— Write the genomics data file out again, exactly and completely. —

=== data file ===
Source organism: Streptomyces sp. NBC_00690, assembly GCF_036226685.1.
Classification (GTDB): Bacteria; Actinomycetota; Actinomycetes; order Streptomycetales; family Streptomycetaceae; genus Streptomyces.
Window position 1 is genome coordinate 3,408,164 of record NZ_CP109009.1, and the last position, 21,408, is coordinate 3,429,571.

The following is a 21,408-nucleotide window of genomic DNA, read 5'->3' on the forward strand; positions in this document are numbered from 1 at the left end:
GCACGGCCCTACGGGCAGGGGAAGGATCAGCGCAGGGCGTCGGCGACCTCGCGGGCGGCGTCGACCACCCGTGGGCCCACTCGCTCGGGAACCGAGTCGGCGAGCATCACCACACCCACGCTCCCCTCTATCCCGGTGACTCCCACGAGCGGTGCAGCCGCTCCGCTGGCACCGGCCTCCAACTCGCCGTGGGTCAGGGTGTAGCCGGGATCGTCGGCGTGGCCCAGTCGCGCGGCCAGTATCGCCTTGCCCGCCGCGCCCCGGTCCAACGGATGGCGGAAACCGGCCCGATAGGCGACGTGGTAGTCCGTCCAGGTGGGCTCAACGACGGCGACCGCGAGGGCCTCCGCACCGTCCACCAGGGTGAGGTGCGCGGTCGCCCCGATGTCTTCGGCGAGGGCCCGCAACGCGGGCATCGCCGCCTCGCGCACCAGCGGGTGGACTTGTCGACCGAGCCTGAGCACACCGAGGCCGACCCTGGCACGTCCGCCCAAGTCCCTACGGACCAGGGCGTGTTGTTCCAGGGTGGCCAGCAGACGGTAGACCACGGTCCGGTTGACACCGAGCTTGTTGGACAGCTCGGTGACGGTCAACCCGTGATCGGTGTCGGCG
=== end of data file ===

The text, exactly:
Source organism: Streptomyces sp. NBC_00690, assembly GCF_036226685.1.
Classification (GTDB): Bacteria; Actinomycetota; Actinomycetes; order Streptomycetales; family Streptomycetaceae; genus Streptomyces.
Window position 1 is genome coordinate 3,408,164 of record NZ_CP109009.1, and the last position, 21,408, is coordinate 3,429,571.

The following is a 21,408-nucleotide window of genomic DNA, read 5'->3' on the forward strand; positions in this document are numbered from 1 at the left end:
GCACGGCCCTACGGGCAGGGGAAGGATCAGCGCAGGGCGTCGGCGACCTCGCGGGCGGCGTCGACCACCCGTGGGCCCACTCGCTCGGGAACCGAGTCGGCGAGCATCACCACACCCACGCTCCCCTCTATCCCGGTGACTCCCACGAGCGGTGCAGCCGCTCCGCTGGCACCGGCCTCCAACTCGCCGTGGGTCAGGGTGTAGCCGGGATCGTCGGCGTGGCCCAGTCGCGCGGCCAGTATCGCCTTGCCCGCCGCGCCCCGGTCCAACGGATGGCGGAAACCGGCCCGATAGGCGACGTGGTAGTCCGTCCAGGTGGGCTCAACGACGGCGACCGCGAGGGCCTCCGCACCGTCCACCAGGGTGAGGTGCGCGGTCGCCCCGATGTCTTCGGCGAGGGCCCGCAACGCGGGCATCGCCGCCTCGCGCACCAGCGGGTGGACTTGTCGACCGAGCCTGAGCACACCGAGGCCGACCCTGGCACGTCCGCCCAAGTCCCTACGGACCAGGGCGTGTTGTTCCAGGGTGGCCAGCAGACGGTAGACCACGGTCCGGTTGACACCGAGCTTGTTGGACAGCTCGGTGACGGTCAACCCGTGATCGGTGTCGGCG